Absolute chronometric dating
Absolute dating is a method of determining the specific date of a paleontological or archaeological artifact or location based on a specific time scale or calendar.Scientists base absolute dating on measurable physical or chemical changes or on written records of events.The L-amino acids change to D-amino acids more or less steadily following death. As a result, remains of organisms that died long ago will have more D-amino acids than ones that died recently.Aspartic acid (one of the 20 amino acids) is usually extracted from samples for this dating technique.Using these methods, the scientist determines a date range for when an event took place rather than where it fits in the overall record. The techniques scientist need for absolute dating did not become available until the later half of the 20th century.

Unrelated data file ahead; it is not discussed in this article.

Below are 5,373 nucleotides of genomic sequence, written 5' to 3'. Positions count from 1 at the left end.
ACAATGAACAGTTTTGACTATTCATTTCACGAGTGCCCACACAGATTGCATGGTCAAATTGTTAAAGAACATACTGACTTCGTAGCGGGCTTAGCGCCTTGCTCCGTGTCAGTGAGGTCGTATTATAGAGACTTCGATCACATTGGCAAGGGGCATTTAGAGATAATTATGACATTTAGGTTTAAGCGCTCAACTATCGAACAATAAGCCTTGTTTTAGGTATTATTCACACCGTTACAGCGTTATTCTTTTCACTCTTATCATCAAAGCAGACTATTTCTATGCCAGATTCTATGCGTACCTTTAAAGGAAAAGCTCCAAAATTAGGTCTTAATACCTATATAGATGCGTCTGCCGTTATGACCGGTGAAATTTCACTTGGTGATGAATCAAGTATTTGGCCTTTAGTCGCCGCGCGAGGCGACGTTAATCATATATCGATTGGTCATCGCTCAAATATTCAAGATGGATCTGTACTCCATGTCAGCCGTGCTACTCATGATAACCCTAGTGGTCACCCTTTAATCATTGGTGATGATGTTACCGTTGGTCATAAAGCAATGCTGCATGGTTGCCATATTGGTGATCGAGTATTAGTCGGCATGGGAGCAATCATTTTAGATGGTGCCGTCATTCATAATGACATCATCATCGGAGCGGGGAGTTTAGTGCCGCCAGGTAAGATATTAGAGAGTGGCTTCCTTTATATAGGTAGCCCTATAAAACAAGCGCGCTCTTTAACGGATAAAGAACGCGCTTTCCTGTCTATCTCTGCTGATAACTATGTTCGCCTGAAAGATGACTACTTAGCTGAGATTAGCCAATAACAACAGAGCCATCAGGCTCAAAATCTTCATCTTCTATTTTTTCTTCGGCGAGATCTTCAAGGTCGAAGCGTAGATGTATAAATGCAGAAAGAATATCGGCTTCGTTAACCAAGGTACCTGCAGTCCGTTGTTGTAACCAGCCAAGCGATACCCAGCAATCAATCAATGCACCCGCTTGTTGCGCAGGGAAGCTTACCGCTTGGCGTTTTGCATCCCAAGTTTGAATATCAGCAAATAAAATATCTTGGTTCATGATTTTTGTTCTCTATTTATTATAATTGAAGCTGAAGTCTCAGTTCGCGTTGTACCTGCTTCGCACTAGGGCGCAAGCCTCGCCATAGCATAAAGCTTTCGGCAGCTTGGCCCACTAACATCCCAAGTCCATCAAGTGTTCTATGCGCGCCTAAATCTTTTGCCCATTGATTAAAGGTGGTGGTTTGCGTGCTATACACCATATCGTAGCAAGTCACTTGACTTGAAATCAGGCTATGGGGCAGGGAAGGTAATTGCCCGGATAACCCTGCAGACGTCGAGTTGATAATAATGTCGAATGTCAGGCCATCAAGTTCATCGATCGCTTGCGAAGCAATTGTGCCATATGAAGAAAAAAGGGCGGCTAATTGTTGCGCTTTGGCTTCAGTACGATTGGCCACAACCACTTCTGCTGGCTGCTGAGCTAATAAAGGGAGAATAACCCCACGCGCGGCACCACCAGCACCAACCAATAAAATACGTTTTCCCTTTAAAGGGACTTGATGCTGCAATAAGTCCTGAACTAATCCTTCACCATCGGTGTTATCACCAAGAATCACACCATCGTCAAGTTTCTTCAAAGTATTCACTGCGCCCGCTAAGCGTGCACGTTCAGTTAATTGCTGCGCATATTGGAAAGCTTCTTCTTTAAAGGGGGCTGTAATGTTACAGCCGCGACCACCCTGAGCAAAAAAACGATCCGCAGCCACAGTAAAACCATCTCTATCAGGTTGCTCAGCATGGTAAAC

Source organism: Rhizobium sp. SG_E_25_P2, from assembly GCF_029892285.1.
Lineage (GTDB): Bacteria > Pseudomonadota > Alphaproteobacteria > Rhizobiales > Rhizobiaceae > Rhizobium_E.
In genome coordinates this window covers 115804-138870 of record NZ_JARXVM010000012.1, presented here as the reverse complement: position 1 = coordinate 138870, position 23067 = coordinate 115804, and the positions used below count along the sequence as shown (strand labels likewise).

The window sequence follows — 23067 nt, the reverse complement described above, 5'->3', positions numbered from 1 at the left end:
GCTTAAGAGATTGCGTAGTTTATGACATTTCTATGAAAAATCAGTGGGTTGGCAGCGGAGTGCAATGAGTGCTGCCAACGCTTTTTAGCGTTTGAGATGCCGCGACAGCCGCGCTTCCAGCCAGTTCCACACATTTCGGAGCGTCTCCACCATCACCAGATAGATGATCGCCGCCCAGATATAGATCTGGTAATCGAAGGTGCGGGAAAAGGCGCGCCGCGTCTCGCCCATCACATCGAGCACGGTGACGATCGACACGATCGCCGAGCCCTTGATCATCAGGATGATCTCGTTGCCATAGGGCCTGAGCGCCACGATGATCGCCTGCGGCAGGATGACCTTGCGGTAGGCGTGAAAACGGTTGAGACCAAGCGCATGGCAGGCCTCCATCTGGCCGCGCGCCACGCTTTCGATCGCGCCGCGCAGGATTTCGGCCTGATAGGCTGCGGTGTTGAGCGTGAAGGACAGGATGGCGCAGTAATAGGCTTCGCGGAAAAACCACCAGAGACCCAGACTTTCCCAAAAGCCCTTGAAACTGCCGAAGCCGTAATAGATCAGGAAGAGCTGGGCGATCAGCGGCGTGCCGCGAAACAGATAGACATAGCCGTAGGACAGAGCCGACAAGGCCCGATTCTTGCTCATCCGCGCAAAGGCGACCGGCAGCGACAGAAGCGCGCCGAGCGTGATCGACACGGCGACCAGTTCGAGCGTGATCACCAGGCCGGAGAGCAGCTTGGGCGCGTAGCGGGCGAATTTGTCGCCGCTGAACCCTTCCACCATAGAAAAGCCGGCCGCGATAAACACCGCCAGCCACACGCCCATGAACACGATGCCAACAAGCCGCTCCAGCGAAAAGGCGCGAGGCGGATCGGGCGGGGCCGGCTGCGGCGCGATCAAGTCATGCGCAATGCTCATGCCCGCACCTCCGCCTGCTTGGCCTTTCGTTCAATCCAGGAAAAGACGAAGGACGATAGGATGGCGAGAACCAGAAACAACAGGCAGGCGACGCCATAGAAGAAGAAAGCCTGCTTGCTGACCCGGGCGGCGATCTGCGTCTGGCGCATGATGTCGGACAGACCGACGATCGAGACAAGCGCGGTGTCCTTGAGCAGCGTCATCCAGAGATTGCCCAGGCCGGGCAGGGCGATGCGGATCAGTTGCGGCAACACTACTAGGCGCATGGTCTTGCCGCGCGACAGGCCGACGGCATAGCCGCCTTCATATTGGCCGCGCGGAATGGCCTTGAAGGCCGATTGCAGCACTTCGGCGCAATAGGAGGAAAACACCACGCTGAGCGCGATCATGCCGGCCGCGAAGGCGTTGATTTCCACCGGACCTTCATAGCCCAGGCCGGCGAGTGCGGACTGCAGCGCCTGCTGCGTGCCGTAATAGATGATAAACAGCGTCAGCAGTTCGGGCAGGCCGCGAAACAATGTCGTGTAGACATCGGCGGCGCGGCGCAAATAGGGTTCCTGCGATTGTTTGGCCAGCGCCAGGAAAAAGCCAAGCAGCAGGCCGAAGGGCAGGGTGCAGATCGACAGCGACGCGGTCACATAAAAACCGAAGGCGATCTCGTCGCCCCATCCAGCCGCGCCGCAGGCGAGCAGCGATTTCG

Chronometric or calendar dating is a better choice. The earliest evidence of writing anywhere in the world only goes back about 5000 years.Paleoanthropologists frequently need chronometric dating systems that can date things that are many thousands or even millions of years older.Subsequently, a diminishing field is likely to result in a significant rise in the frequency of radiation induced cancers in the future.Despite this limitation, paleoanthropologists have found dating by association with polar reversals to be a helpful additional method of tracking the evolution of our fossil ancestors in regions such as East Africa where there has been frequent volcanic activity leaving clear thermoremnant magnetic evidence.